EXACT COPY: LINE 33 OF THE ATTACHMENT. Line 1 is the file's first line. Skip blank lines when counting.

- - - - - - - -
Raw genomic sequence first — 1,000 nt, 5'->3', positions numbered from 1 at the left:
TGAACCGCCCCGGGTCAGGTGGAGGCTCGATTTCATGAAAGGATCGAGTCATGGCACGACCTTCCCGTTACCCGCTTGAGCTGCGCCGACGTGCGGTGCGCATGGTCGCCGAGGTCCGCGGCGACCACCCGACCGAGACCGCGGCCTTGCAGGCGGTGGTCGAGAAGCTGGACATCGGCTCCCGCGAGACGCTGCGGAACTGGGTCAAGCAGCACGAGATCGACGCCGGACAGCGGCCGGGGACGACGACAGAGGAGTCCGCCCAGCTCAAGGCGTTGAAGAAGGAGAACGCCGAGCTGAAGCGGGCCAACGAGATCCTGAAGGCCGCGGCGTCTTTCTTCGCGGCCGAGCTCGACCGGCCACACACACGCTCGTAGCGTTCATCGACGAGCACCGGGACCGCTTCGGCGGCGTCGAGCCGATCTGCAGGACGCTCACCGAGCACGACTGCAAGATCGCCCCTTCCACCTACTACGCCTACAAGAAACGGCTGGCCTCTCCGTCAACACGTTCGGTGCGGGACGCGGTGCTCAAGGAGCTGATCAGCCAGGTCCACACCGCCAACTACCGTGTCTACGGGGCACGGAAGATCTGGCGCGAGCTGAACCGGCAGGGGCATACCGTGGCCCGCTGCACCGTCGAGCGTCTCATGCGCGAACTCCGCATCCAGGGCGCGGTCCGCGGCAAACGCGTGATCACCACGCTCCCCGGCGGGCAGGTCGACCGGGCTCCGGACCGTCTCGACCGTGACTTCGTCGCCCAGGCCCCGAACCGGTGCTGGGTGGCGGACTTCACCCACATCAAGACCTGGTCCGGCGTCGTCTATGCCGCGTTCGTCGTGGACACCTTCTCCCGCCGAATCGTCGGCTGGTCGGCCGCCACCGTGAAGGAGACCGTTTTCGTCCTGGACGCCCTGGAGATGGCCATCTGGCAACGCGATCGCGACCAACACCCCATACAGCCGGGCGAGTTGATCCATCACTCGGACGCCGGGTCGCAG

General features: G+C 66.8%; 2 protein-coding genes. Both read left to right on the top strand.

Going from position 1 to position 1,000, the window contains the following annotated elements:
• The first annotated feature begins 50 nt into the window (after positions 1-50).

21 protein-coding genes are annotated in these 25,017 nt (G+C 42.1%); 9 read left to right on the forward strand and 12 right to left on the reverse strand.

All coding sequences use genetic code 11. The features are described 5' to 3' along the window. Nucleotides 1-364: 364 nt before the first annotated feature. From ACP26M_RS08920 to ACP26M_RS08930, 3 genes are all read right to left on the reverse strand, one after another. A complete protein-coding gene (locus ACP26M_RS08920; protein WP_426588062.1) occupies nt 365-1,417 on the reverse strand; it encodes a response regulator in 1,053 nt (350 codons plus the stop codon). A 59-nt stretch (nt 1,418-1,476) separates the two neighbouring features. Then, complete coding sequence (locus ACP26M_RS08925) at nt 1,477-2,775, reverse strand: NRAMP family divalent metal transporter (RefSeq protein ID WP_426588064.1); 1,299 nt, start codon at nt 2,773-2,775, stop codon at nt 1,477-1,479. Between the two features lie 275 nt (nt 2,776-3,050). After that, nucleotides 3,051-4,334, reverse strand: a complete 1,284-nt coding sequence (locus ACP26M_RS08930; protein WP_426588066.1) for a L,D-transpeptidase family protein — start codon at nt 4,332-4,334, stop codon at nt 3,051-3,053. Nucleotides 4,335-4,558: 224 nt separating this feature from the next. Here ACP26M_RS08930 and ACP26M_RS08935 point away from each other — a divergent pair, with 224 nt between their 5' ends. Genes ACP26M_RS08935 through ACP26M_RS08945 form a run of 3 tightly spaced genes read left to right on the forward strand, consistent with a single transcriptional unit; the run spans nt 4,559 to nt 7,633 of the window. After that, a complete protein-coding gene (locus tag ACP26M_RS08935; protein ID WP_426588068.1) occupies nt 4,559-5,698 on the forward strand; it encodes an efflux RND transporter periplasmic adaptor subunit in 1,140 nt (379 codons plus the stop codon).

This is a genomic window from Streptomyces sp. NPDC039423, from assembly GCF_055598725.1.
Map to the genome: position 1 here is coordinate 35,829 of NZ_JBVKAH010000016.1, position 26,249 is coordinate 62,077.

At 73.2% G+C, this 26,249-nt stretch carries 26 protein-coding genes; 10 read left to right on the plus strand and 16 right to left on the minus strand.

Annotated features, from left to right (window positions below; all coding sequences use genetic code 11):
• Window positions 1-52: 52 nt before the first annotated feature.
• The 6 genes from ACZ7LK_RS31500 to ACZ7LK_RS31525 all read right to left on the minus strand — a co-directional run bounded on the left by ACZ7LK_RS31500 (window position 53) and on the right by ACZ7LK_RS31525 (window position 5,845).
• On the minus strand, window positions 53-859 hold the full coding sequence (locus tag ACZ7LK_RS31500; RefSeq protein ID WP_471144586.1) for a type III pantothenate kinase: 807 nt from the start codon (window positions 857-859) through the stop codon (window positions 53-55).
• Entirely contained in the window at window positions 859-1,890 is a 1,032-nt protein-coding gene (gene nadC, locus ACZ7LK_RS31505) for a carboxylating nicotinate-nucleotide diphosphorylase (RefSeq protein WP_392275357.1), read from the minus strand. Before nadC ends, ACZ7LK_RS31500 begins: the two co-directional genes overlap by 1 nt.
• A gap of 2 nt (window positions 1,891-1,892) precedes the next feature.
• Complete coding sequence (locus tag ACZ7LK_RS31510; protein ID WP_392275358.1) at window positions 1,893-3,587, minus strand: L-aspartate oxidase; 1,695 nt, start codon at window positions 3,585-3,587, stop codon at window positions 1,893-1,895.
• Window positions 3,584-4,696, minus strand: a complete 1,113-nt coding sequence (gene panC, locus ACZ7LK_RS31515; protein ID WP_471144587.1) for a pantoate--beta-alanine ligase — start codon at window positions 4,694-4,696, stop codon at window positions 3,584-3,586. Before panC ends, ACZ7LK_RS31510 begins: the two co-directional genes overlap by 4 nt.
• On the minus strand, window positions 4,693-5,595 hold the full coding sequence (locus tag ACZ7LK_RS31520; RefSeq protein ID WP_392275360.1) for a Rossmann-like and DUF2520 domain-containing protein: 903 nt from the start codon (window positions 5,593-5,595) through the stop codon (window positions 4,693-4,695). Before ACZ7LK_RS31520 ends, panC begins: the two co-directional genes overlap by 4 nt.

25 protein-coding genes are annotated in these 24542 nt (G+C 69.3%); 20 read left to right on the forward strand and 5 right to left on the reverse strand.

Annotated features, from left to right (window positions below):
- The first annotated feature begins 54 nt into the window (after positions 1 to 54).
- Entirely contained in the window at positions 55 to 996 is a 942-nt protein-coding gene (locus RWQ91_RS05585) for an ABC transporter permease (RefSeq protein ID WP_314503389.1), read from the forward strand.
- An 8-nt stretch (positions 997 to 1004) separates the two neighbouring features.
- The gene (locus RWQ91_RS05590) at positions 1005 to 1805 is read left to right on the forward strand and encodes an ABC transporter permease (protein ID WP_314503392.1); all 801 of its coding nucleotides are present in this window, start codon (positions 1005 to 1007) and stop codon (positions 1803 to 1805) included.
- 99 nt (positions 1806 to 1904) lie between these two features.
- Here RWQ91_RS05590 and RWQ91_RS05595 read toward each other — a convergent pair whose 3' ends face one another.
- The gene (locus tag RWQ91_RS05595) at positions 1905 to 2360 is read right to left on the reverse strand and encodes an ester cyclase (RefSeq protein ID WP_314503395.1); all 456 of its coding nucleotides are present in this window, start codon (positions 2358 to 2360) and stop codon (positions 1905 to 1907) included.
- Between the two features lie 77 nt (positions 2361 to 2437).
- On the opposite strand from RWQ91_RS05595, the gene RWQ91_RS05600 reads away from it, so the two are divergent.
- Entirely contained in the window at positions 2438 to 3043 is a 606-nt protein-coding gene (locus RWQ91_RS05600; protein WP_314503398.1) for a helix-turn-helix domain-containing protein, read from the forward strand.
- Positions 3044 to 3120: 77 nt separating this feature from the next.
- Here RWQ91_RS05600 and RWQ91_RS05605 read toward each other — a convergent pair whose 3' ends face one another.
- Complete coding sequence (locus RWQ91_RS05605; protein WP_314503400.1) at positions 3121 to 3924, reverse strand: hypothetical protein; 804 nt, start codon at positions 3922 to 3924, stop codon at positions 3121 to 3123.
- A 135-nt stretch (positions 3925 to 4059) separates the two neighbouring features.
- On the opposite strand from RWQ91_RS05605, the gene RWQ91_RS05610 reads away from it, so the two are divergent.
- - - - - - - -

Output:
- Here RWQ91_RS05600 and RWQ91_RS05605 read toward each other — a convergent pair whose 3' ends face one another.